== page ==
Jeff Sessions’ Move Could Blunt Marijuana Legalization
Last week, Attorney General Jeff Sessions ended an Obama-era policy that guided federal prosecutors away from pursuing marijuana-related charges in states where pot is legal.
Illinois and 28 other states have legalized medical marijuana, while eight states and the District of Columbia allow the sale and use of recreational pot.
Sessions, a federal prosecutor in Alabama from 1981 to 1993 during President Ronald Reagan’s war on drugs crusade, has battled against marijuana his entire career, including in the U.S. Senate.
“I think one of [President Obama’s] great failures, it’s obvious to me, is his lax treatment in comments on marijuana … It reverses 20 years, almost, of hostility to drugs that began really when Nancy Reagan started ‘Just Say No,’” Sessions said.
So what affect will reversing the Cole Memo directive have on the push for legalization of recreational marijuana in Illinois? State Sen. Heather Steans (D-Chicago) doesn’t think things will change much.
“This was guidance to the U.S. attorneys and pretty much across the board they are saying that it won’t impact the way they’ve been doing things,” Steans said.
“Businesses are heavily invested and now they’re worried about what’s the risk to them,” she added. “It’s not a helpful move for the attorney general to think he can to put genie back in bottle – it’s insane.”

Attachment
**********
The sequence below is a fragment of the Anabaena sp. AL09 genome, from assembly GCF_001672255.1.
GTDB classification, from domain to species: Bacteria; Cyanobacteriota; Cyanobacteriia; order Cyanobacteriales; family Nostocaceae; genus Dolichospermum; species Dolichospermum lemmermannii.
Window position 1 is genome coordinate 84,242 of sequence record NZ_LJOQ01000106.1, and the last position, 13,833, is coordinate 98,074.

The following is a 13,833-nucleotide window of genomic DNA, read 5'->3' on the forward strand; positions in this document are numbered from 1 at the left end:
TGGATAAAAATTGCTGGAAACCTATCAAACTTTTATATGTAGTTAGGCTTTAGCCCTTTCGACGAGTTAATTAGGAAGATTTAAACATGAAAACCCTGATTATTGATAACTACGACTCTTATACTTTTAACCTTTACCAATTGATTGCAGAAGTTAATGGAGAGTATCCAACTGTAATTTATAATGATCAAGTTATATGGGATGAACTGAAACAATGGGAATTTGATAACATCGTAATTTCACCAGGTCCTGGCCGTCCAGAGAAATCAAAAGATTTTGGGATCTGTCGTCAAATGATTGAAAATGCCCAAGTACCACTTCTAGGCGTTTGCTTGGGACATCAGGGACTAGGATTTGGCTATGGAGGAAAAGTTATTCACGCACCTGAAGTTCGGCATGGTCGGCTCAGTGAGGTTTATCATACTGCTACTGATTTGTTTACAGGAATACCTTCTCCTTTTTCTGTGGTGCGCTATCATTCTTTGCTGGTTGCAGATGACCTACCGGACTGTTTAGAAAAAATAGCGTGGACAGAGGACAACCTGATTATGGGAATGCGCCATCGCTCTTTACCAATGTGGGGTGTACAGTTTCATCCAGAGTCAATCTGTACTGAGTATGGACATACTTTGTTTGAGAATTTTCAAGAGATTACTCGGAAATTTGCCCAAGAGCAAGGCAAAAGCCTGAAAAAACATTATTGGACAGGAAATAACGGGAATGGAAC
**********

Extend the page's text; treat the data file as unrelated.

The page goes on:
Despite its widespread legalization, cannabis is illegal on the federal level. In fact, the Drug Enforcement Administration classifies marijuana as a Schedule I drug along with heroin and LSD.
“I don’t necessarily disagree with Jeff Sessons’ actions because he’s interpreting federal law,” said state Sen. Dan McConchie (R-Lake Zurich). “If you don’t like it, then the underlying law needs to change.”
Steans and Illinois House co-sponsor, state Rep. Kelly Cassidy (D-Chicago), have been holding hearing and meeting with stakeholders. Their plan is to re-write the bill including the input they have received.
“We’re doing a new draft of the bill and that should be done by the end of January, beginning of February. Then we’ll do a roll call [head count],” Steans said. “We know the governor doesn’t support it so we’ll need a supermajority.”
But McConchie isn’t satisfied by the information given during the hearings.
“When considering a drug, whether it’s with the FDA or tobacco and alcohol, we have a certain amount of data collected,” he said. “We need a robust discussion based on facts. But we haven’t had our questions answered. The experts were absent answers in the hearing. So right now, I’m a no vote.”
Nov. 28: The host of the popular PBS travel show testifies before a legislative panel on the legalization of marijuana. “I’m not pro-marijuana,” Rick Steves told us. “I’m really anti-prohibition and I’m pro-civil liberties.”
July 11: As legislators in Springfield debate the future of marijuana, some believe there is a major disconnect between Illinois’ laws and shifting public opinion.
April 12: Illinois recently sanctioned marijuana for medicinal use, and a law signed last July decriminalized possession of small amounts of the drug. Could full-scale legalization be next?